From the beginning, Mary was a plucky (hey, that’s a word you don’t hear every day!), determined and resourceful person. She became the main component on transforming a rundown house into their cozy family home.  She was the one that was able to defuse the situation when George got annoyed with the children after his bank’s money went missing. When George went to the bridge with the intention to jump, it was Mary who went to all of George’s family and friends for their financial help to get him out of the terrible bind.
In a clever way, the director Frank Capra was demonstrating another lesson--there is always another method to go about solving a problem without being so drastic.  

At the end of the movie, we see that George absolutely adores Mary, showing more realistic affection than the typical movies of that era.  I say yes, he should love her—she is a remarkable woman.

Saturday, December 7, 2013

Is it the thought that really counts?

I do so love reading articles that conjure up memories!
I recently read an article in O Magazine July 2011 (I’m a little bit behind!)  called The Cure for a Compulsive Helper by Diana Spechler.  The article was the author’s account of 30 days of mindful helping. She shared that there were times in her life when she thought she was being helpful, but since it was unsolicited, her help became almost to the point of meddling.  
I got to thinking of an incident in my life and how I identified with Ms Spechler’s well-meaning nature.
A few years ago, a manager that worked with my husband lamented that she didn't have many professional clothes. The owner was promoting her to another apartment complex that was larger and she wanted to look the part. She was petite like me, so my husband suggested that I help out. I had been working at an office for a while and had collected many business separates. I went through my closet and picked out a couple of my professional cast-offs.  The next time we saw her, I gave her the clothing. I felt good that I was able to help out on her quest to looking more professional.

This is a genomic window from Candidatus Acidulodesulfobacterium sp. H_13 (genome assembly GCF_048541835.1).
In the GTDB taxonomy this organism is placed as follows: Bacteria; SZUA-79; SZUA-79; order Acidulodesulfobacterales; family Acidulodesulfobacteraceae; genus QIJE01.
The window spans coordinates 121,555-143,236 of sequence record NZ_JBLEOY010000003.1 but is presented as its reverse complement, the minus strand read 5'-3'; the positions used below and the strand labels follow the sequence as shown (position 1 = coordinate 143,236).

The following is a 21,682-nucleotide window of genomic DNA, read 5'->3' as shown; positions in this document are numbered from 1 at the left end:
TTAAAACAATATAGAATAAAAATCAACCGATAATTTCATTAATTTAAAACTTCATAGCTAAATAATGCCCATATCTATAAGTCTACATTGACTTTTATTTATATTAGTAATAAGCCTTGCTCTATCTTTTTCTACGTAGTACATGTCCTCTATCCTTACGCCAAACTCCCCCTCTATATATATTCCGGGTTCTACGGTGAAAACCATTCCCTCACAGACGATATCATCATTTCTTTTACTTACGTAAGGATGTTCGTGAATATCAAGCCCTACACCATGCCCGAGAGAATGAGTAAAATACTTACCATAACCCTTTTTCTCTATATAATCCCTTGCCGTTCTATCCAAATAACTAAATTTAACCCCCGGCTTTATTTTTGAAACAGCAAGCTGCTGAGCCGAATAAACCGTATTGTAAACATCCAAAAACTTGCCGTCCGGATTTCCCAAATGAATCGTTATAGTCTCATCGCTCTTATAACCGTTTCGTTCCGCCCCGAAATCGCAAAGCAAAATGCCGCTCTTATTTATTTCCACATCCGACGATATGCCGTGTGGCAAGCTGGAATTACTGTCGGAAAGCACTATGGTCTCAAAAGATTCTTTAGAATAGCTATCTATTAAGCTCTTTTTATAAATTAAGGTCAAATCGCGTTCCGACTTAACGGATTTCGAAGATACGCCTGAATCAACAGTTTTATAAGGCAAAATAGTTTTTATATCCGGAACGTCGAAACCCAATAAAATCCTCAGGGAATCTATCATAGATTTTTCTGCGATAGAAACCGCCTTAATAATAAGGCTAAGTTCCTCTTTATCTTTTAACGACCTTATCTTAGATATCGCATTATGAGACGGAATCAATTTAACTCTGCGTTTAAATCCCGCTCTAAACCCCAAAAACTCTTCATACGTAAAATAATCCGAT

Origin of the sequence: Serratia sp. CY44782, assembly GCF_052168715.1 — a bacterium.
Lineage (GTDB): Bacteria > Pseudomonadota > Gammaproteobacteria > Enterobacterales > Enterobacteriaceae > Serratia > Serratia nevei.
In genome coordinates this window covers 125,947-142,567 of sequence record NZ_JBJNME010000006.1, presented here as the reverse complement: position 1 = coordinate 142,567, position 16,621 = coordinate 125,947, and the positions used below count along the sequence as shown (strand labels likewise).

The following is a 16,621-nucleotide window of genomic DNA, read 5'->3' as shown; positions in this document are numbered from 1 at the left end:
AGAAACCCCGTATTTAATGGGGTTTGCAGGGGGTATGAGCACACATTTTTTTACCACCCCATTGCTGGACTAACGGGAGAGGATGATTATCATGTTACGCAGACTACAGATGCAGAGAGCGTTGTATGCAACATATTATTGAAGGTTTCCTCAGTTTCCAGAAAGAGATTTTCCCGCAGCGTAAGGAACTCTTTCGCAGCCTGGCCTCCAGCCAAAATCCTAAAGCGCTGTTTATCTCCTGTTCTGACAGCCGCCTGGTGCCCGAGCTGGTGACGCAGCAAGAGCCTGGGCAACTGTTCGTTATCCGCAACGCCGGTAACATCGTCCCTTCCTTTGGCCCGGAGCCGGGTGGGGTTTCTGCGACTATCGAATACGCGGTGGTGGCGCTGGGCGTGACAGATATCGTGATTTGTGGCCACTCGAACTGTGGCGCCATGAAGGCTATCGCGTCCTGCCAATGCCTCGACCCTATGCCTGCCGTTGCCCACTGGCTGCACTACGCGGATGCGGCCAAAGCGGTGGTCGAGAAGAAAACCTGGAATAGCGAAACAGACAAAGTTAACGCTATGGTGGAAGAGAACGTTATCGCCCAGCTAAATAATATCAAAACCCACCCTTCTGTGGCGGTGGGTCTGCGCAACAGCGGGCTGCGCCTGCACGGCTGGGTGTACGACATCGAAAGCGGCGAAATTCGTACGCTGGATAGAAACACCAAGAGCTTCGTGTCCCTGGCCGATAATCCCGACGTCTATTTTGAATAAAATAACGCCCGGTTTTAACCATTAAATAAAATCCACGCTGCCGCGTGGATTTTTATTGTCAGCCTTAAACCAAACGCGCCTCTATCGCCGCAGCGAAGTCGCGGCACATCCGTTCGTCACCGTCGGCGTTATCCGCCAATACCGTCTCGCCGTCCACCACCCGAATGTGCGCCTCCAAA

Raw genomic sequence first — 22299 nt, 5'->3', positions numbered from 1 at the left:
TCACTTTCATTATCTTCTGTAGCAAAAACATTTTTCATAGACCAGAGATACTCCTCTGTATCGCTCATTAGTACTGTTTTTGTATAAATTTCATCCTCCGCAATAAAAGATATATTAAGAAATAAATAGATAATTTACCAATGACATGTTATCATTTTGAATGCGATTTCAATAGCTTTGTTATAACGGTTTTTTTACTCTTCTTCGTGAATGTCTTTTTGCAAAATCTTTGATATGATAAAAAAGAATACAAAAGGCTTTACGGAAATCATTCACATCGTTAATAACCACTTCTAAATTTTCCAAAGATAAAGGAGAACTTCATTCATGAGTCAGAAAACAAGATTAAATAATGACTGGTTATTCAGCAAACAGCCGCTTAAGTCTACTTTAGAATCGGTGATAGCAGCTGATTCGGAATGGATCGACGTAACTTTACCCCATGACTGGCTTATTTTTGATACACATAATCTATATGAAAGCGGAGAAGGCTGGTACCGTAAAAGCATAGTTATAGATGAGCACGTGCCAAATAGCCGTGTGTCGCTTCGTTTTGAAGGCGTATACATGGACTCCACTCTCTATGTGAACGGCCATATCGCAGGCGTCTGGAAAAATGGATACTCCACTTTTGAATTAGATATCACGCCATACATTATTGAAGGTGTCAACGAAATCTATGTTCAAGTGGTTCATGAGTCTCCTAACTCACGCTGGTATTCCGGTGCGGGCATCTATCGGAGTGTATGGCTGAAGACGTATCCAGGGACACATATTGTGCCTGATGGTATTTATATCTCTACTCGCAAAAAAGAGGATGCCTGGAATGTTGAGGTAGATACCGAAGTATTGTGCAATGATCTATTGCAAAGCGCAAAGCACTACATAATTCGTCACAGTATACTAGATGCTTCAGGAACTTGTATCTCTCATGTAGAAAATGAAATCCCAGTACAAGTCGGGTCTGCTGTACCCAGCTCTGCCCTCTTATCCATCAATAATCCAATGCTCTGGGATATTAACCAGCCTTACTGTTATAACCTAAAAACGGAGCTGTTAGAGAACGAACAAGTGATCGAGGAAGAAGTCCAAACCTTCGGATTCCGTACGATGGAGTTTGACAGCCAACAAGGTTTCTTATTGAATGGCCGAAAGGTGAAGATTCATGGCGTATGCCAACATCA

Oddly enough, the later times I saw her, I didn't see her wearing any of the items I had given her.  I figured since I didn't see her every day and she may have been wearing them at these other times.
A few weeks later, she was getting ready to move to the new apartment complex and was holding a yard sale. We happened to be at her complex since my husband was the on call maintenance tech that weekend. As we walked by her sales display, on the rack of clothing were all of the items I gave her. My heart sank, disappointed that my generosity was completely ignored. Even though we saw each other many times afterwards, I never mentioned my hurt feelings to her, but it was always in the back of my mind.  
After reading this article, I reviewed this past incident again. I didn't feel the sting of the hurt feelings since many years have come between, so I was able to look at it from a more discerning angle. 
This manager may have had some hurt feelings of her own. For instance, maybe she was offended that I would assume she couldn't afford or she was incapable of purchasing professional clothing. I had worked in offices where it was common practice that someone would either bring in their cast offs and give them away or sell at a very low price. I had assumed she would like to save a few dollars and take the clothes I offered, never once considering that it was a rather intrusive gesture.  Also, she may have had a different fashion style than I had. Instead of having these clothes hanging and wasting away in her closet, she decided to sell them with no malice intended.

I decided to stop carrying around the hurt feelings, and exchanged them as hope she made a few bucks on her yard sale!